The sounds of mariachi music played across the University of Arizona Mall as students were drawn to a chain link fence with tattered garments. One student walked the line of the fence, scanning each of the articles, while another stared at a laminated picture of a young girl holding a sign that read, "We pay taxes too."
"It's interesting," said Brian McMorran, a pre-physiology senior who stood contemplating a printed statistic. "I think it's an important issue, though."
The fence, which spans the length of the east side of the Mall and has makeshift loops on top to mimic barbed wire, was createdby the Social Justice Leadership Center and Chicano/Hispano Student Affairs early yesterday as part of National Hispanic Heritage Month.
Attached to metal wires are what look like trash, soiled clothing and backpacks -- all pieces of things left behind at the border from those who have attempted to come into the United States.
Immigration is the main focus this year for National Hispanic Heritage Month, said Jennifer Hoefle, senior coordinator for the leadership center. Therewillbe on-campus events through Oct. 23.
In the upcoming month, people are encouraged to attend panel discussions, films and art displays to educate themselves about Hispanic culture. But because some cannot always attend, the university needed an educational effort that would be accessible to all, Hoefle said.
"We wanted to have a passive education piece for the month, because it's important for us to get out information to as many people as possible," Hoefle said.
The fence was constructed by volunteers who laminated and cut an array of articles and information to presentthe sides of an often sensitive issue, she said.
Public health graduate student and assistant for Social Justice Programs Jessica Risco said the fence is not only a display for people to learn from, but a living creation that everyone can be part of.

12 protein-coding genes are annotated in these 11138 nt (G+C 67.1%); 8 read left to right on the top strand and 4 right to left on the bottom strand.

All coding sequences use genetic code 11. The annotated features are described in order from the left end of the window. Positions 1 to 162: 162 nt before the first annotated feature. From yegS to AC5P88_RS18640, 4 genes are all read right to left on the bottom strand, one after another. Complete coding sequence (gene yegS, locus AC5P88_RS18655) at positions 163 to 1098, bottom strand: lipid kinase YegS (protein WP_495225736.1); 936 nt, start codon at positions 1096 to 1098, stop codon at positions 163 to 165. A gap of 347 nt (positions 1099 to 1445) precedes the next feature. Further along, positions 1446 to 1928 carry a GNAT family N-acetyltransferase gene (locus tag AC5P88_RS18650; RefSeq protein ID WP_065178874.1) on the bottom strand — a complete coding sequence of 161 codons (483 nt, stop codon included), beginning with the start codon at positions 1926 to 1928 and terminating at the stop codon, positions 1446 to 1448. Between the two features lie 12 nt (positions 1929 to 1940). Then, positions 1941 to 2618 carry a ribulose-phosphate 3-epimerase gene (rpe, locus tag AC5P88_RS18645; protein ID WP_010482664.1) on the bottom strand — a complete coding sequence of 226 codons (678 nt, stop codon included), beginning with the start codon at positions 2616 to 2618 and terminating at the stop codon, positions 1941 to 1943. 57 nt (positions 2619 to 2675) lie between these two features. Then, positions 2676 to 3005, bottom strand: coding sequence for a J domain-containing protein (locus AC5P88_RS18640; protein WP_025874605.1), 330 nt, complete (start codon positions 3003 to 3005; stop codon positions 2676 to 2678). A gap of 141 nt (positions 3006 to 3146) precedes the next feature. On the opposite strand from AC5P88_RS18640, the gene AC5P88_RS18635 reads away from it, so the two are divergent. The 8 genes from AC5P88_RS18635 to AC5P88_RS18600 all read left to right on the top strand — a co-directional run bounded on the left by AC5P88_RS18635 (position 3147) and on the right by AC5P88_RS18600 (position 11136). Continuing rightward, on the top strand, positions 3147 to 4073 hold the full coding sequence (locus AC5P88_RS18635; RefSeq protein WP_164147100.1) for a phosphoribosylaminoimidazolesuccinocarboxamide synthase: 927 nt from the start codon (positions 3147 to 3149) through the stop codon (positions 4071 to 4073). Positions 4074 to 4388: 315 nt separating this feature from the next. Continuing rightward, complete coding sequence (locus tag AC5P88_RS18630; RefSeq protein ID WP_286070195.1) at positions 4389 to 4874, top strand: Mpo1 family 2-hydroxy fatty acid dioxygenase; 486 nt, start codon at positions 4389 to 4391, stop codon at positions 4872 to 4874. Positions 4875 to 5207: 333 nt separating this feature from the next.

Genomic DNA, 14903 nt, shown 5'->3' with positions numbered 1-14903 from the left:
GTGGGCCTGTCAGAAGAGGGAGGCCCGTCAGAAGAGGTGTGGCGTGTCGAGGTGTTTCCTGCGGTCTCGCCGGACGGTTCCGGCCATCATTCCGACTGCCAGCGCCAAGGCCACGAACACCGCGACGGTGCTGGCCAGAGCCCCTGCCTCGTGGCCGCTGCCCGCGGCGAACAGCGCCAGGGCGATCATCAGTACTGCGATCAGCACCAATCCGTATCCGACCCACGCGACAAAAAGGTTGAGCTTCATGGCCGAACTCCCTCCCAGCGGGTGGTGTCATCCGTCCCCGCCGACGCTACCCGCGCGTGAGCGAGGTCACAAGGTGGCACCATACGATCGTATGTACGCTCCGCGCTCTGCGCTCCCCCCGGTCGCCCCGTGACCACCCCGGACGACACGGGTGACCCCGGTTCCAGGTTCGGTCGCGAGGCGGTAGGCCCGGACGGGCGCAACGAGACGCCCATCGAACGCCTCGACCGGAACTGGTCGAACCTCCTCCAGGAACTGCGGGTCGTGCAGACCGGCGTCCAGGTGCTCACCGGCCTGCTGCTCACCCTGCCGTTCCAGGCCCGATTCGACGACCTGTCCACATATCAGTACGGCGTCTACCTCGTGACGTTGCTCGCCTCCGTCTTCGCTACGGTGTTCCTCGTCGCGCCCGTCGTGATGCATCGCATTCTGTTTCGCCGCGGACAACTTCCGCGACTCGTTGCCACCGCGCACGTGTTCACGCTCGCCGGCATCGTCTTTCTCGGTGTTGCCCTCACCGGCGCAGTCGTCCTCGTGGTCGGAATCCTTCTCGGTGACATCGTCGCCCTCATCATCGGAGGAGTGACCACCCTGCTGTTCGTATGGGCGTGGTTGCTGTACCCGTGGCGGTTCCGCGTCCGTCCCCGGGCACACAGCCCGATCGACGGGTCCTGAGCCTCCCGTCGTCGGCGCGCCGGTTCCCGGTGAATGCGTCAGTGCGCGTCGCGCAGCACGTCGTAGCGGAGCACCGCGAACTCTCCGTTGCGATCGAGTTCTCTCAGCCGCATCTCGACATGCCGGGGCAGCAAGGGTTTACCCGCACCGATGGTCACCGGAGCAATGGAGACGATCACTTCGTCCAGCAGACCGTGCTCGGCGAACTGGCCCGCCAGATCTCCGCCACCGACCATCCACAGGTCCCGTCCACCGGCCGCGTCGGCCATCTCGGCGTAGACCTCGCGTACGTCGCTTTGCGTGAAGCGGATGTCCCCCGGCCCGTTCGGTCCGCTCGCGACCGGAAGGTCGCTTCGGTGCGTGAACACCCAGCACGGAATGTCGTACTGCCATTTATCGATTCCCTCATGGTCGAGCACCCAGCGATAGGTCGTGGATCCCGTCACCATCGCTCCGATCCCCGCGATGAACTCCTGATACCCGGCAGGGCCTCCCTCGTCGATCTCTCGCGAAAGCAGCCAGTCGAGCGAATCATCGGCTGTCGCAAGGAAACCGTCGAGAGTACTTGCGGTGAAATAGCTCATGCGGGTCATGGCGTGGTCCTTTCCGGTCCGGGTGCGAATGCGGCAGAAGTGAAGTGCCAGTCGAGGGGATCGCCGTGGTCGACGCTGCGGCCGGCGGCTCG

"We tried to hit (immigration) from all sides of the issue because it is a controversial issue, but we also want people to know that it's a living and breathing thing, and it can be added to if they feel that some perspective is missing, or really anything -- they're welcome to do that," Risco said.
Oscar Angulo, an administrative assistant at the Chicano/Hispano Student Affairs, said that much of Hispanic Heritage Month is about discussion, and part of that is about recognizing where people come from.
"Lately, there has been attention and a focus put on immigration," Angulo said. "But there's a lot of people (who) live here that grew up here that are from other countries, and we try to connect the old with the new and teach people who want to know about their roots."
Bright pink index cards attached every few feet to the fence. On these cards, people write their own thoughts about the events they've seen.
McMorran said while looking at the mock border, he was reminded of the importance of the issue of illegal immigration.
"Since we have the election coming up and everything like that, the economy is really taking the forefront of some of the issues, but this is still an issue that each of the candidates has their position on, and it's something that needs to be brought up for consideration," McMorran said.
Others said the display might cause mixed emotions for some who see it.
"I personally don't get offended by this at all, but I feel like there would be some Hispanic people out there (who) would," said Albert Molina, an engineering sophomore. "Like, I was born here, but I was raised in Mexico, and I lived there for like five years, then moved back. But for people who have lived all their life in a Hispanic country and then come back and watch this; I could understand if they find it offensive.
"They might have family members or relatives that have crossed it, and a lot of people die while doing that."
There may be U.S.-born students that would take offense as well, "because there are a lot of people (who) don't want Hispanics in this country," Molina said.
McMorran said the structure of the display as a border that blocks part of the Mall made its purpose more intense.
"It forces people to pay respect to the issue. I think for a lot of people in our lives, we live in our own secluded world," McMorran said. "We're not even that far from the border, but it's still so non-present in our everyday lives. I think it forces people to remember that it's still an issue, and I think they did a really good job at trying to show both sides of the issue."
Although the idea to build the fence was somewhat controversial, the motivation for the participants to construct it was to "challenge themselves," Hoefle said, and create something that would "start a large dialogue on campus" about immigration.
"I think when you (set up programs), either people's schedules are busy or there's just too much going on, but this is like in the middle of campus," Hoefle said. "It will force you to stop and look at it, and even if you read one thing about it, that's kind of the goal."